Scientists begin exploring depths of Indian Ocean

Jerry Harmer and David Keyton
Associated Press
A submersible is lowered into the water during extensive tests to practice the launch and recovery of submersibles onboard the Ocean Zephyr after the British-led Nekton Mission reached the tiny atoll of Alphonse in Seychelles waters.

Alphonse Atoll, Seychelles – An unprecedented mission to explore the Indian Ocean and document changes taking place beneath the waves began its research on Thursday, in Seychelles waters.

The British-led Nekton Mission arrived off the tiny atoll of Alphonse in the early morning hours, after looming bad weather forced a change of plan and of route.

The ambitious expedition will delve into one of the last major unexplored frontiers on the planet, a vast body of water that’s already feeling the effects of global warming. Understanding the Indian Ocean’s ecosystem is important not just for the species that live in it, but also for an estimated 2.5 billion people at home in the region – from East Africa to the Arabian peninsula, the Indian sub-continent and Southeast Asia.

Though the mission will use hi-tech submersibles in its work, research began on Thursday with more modest equipment: a device to measure the water’s chemistry and a Neuston net used to retrieve zooplankton.

“When you actually finally begin doing the science, it’s a bit of a relief and a lot of fun,” said Louise Allcock, a professor of zoology at the University of Ireland, in Galway.

Alphonse is a tiny atoll, the tip of a submerged mountain, 232 nautical miles southwest of Seychelles’ capital Victoria. Within two miles of its shores, the ocean is as deep as 3 miles.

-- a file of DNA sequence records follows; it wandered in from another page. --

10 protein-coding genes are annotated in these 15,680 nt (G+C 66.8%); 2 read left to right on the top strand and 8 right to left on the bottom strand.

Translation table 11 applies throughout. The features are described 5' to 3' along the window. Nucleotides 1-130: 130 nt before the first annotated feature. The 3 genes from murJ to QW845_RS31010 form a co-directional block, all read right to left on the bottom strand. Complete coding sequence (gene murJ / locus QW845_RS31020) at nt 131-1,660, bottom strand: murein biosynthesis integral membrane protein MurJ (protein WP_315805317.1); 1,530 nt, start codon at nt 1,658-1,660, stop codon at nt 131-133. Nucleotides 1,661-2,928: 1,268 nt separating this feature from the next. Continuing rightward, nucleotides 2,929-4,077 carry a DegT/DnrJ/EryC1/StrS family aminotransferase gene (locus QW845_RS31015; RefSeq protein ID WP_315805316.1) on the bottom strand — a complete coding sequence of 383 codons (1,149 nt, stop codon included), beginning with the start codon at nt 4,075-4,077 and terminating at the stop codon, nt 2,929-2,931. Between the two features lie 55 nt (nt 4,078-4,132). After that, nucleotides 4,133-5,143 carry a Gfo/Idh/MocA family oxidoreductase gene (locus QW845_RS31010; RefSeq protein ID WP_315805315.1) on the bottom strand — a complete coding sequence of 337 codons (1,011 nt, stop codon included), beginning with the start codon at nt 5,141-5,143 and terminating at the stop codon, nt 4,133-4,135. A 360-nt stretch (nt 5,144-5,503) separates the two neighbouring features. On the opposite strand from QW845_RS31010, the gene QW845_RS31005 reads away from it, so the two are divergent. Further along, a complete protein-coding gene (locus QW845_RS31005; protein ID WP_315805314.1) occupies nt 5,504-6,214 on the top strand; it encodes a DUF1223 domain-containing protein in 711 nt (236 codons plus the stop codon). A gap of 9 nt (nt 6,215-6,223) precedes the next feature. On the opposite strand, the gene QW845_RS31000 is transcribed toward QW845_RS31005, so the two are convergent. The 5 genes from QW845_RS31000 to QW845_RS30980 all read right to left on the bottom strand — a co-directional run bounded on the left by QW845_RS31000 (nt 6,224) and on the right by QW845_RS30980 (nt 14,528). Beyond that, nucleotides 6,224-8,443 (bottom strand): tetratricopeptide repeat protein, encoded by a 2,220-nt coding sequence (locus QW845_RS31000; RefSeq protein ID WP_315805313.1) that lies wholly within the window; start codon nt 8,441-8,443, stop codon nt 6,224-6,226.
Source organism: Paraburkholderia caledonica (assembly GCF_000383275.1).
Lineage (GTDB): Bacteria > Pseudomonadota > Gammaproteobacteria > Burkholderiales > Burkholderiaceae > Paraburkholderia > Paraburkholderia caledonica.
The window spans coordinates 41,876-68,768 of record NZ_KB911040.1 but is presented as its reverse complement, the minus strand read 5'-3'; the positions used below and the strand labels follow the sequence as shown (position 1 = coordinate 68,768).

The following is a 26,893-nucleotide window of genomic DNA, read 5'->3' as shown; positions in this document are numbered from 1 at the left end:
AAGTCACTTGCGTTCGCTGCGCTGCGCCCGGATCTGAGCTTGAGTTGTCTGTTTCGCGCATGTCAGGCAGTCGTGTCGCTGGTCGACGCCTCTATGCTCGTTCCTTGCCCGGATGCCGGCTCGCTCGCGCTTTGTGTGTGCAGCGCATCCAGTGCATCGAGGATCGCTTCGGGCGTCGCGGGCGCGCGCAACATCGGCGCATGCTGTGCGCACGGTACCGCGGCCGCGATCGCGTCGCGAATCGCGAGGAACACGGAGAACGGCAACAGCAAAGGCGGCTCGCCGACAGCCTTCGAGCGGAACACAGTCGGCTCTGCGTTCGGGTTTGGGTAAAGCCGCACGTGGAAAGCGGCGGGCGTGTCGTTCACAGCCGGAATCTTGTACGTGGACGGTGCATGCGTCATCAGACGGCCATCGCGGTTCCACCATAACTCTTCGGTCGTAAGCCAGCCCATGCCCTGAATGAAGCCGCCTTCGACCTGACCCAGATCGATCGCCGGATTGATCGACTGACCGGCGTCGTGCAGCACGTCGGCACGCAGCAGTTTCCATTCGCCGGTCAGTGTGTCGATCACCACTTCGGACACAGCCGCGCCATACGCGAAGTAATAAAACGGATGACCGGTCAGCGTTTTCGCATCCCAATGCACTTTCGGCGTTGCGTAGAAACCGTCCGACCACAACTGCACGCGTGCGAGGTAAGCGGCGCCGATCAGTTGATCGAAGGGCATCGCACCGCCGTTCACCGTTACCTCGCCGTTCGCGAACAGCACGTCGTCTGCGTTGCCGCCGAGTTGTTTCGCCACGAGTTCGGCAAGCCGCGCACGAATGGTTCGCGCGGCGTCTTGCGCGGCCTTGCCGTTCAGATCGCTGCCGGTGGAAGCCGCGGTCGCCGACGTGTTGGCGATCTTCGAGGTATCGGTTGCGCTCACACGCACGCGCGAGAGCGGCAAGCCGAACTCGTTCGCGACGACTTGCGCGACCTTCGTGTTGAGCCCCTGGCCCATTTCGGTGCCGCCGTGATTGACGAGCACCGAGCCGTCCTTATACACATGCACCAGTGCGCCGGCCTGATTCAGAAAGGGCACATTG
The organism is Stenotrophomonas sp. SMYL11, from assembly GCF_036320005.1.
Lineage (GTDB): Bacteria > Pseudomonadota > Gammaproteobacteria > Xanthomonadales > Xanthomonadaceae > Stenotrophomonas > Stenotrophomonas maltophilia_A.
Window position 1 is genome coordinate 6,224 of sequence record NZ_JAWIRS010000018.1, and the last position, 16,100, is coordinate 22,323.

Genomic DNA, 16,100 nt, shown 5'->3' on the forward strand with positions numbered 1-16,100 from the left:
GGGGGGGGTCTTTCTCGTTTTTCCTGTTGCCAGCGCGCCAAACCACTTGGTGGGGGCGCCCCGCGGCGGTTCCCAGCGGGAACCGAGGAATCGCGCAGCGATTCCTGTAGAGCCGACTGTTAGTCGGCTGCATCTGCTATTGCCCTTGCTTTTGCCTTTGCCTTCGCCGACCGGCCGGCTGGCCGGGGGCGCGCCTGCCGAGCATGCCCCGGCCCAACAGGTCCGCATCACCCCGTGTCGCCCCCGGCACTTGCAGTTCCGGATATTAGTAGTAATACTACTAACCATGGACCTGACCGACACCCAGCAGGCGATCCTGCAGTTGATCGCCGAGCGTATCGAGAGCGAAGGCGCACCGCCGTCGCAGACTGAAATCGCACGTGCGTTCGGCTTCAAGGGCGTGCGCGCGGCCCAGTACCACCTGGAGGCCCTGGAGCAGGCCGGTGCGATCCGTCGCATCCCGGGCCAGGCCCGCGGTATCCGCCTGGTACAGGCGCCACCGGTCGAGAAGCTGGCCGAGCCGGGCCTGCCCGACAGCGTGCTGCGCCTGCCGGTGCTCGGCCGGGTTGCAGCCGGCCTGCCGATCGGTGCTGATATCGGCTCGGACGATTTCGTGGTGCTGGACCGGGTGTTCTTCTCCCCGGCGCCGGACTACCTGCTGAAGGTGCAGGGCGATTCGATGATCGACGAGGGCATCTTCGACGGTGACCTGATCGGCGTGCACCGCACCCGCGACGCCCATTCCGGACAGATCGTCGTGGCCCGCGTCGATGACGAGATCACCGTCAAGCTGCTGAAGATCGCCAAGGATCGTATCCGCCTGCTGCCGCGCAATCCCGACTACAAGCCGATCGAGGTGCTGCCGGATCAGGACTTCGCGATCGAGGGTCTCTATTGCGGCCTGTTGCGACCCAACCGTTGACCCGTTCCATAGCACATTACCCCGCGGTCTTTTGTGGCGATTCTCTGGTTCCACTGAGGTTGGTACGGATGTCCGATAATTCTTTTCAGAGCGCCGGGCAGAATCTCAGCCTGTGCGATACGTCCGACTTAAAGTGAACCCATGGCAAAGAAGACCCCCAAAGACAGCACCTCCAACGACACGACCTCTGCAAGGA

Researchers prepare to launch a water measurement device as the British-led Nekton Mission begins in the tiny atoll of Alphonse.

Little is known about the biodiversity of Alphonse Atoll, as it remains unexplored beyond scuba depth.

Mission member Stephanie Marie is a marine researcher from the Seychelles. She recently spent a week on Alphonse working on a study of a fish species called the Giant Trevally, or GT. She says she is excited to find out what’s down there.

“When you have amazing weather, you have a lot of things to see . . . so it’s like a different place,” she said.

Marie’s role is to collect zooplankton to conduct taxonomy identification. “I’m really excited. It’s going to be eye opening, because I’ve never seen so deep,” she said. “It’s really important. Fish feed on zooplankton, so we need to see its quality, because if the ecosystems changes it may have an impact on the fish we feed on.”

The mission expects to discover new species, as well as document evidence of climate change and of human-driven pollution.

The data will be used to help the Seychelles consolidate and expand its policy of protecting almost a third of its national waters by 2020.